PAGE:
Saul passes his first great test, Israel not so much.
Some bad hombres annex a group of Israelites and as part of a humiliating “peace” deal threaten to take out the right eye of every male. The Israelites beg 7 days to see if anyone will help.
Saul galvanises his personal outrage into national leadership and rescues them and the territory, defeating the ammonites. Israel has a born leader.
Sometimes what we want, our deepest desires, and god’s will and plan overlap. Israel want to be winners, to keep all their land, to unify and be strong. God promised the land, said they are a single nation, a chosen people. That’s a fair degree of overlap.
But the gaps show in their reaction, such as wanting to put to death anyone who questioned making Saul king. Saul himself intervenes and reminds them that the victory is not his but the lord’s.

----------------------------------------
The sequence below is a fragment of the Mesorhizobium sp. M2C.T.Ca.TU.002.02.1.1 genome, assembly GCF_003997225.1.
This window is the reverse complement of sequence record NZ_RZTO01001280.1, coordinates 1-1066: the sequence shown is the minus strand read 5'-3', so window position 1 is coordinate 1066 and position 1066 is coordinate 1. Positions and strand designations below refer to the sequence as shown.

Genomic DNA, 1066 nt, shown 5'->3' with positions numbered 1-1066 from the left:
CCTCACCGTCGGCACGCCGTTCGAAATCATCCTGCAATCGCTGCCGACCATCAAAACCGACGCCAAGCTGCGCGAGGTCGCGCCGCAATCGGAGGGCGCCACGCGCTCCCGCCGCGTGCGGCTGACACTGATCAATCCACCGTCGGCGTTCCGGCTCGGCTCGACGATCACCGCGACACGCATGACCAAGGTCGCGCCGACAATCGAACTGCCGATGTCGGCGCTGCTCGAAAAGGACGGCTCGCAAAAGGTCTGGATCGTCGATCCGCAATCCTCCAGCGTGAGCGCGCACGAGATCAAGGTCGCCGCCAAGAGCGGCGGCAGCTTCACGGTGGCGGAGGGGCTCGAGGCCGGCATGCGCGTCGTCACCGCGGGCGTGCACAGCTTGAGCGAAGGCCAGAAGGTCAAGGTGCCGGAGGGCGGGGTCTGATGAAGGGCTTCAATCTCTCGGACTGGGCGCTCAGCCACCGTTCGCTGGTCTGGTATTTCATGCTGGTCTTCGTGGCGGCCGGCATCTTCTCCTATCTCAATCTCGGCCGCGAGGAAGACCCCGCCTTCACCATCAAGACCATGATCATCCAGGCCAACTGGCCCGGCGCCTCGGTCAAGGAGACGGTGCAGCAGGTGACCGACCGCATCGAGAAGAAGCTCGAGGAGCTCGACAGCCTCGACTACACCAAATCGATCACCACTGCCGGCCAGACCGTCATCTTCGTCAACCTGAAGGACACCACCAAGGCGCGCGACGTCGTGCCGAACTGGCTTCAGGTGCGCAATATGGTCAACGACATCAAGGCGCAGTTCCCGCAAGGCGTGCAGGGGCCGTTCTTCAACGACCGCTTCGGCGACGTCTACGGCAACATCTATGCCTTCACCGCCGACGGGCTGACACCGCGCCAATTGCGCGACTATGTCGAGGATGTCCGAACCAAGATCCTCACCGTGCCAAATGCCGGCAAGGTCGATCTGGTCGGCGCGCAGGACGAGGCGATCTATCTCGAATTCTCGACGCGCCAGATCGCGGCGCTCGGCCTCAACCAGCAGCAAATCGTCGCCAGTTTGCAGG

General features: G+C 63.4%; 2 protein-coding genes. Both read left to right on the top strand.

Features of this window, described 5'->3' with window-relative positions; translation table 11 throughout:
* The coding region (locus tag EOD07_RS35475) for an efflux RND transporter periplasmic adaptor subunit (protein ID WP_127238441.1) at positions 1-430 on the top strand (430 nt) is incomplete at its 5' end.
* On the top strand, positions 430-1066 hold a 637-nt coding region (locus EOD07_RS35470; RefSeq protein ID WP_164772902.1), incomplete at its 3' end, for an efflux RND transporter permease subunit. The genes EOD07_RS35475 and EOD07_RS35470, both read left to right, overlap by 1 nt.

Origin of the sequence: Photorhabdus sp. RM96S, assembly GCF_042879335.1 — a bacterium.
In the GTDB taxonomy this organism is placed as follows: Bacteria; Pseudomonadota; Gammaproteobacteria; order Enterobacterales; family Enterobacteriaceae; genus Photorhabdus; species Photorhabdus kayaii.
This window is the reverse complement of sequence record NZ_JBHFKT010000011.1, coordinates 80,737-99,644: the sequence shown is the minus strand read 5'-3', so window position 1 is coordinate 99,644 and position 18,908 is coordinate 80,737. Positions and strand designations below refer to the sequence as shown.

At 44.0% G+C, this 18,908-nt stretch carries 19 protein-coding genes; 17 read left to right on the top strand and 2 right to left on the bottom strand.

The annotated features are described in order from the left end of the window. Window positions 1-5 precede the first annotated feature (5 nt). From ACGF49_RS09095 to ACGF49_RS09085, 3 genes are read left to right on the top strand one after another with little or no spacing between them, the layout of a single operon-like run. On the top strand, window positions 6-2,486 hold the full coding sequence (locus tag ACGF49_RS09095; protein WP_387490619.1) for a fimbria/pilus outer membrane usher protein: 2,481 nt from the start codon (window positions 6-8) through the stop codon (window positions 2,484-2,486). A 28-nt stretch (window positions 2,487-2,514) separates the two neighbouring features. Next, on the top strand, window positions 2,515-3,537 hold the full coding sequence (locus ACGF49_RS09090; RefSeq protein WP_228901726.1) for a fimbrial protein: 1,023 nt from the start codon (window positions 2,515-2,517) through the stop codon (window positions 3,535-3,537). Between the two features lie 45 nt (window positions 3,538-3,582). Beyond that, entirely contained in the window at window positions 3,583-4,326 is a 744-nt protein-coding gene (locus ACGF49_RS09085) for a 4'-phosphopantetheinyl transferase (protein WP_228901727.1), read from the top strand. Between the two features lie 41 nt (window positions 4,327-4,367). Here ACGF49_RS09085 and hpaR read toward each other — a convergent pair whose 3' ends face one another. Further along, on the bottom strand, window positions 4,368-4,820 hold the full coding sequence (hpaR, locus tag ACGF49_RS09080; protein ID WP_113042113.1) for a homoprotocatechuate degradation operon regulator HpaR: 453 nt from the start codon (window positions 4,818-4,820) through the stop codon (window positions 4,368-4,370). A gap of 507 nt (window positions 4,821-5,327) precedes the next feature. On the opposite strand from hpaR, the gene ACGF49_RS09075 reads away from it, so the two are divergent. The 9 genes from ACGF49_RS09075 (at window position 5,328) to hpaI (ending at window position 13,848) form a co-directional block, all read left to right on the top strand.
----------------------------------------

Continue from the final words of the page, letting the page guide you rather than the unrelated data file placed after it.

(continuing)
However the subtlety is already being lost in the joy of victory. The king, the victory, are tangible. The people never seem able to completely connect, in a sacrificial way, with God.
Good for God, good for me. It’s a seductive notion. But “win win” is not the third great commandment.
It’s easy to criticise in obvious examples like prosperity doctrine, which teaches that earthly wealth is evidence of god’s blessing. But the comfort of my existence is surely riddled with it.
How much am I willing to put on the line for God?